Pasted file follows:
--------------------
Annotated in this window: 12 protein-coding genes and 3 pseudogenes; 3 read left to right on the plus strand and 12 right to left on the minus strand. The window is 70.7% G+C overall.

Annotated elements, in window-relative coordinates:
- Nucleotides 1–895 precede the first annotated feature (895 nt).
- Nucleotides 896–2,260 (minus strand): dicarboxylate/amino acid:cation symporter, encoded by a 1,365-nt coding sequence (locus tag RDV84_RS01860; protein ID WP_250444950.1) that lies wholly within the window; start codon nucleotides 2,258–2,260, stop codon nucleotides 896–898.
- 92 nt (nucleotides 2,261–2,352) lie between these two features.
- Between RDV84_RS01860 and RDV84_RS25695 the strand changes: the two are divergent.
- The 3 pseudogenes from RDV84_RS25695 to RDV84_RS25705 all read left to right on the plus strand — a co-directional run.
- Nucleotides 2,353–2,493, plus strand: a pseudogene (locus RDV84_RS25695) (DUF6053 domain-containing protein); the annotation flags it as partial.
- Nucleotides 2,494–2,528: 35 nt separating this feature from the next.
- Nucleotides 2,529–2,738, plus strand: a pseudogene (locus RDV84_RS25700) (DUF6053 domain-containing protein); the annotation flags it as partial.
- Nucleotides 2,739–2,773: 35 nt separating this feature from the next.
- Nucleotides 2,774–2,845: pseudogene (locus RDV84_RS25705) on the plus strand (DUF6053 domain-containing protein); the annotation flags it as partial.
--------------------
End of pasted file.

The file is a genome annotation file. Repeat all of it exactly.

Annotated in this window: 12 protein-coding genes and 3 pseudogenes; 3 read left to right on the plus strand and 12 right to left on the minus strand. The window is 70.7% G+C overall.

Annotated elements, in window-relative coordinates:
- Nucleotides 1–895 precede the first annotated feature (895 nt).
- Nucleotides 896–2,260 (minus strand): dicarboxylate/amino acid:cation symporter, encoded by a 1,365-nt coding sequence (locus tag RDV84_RS01860; protein ID WP_250444950.1) that lies wholly within the window; start codon nucleotides 2,258–2,260, stop codon nucleotides 896–898.
- 92 nt (nucleotides 2,261–2,352) lie between these two features.
- Between RDV84_RS01860 and RDV84_RS25695 the strand changes: the two are divergent.
- The 3 pseudogenes from RDV84_RS25695 to RDV84_RS25705 all read left to right on the plus strand — a co-directional run.
- Nucleotides 2,353–2,493, plus strand: a pseudogene (locus RDV84_RS25695) (DUF6053 domain-containing protein); the annotation flags it as partial.
- Nucleotides 2,494–2,528: 35 nt separating this feature from the next.
- Nucleotides 2,529–2,738, plus strand: a pseudogene (locus RDV84_RS25700) (DUF6053 domain-containing protein); the annotation flags it as partial.
- Nucleotides 2,739–2,773: 35 nt separating this feature from the next.
- Nucleotides 2,774–2,845: pseudogene (locus RDV84_RS25705) on the plus strand (DUF6053 domain-containing protein); the annotation flags it as partial.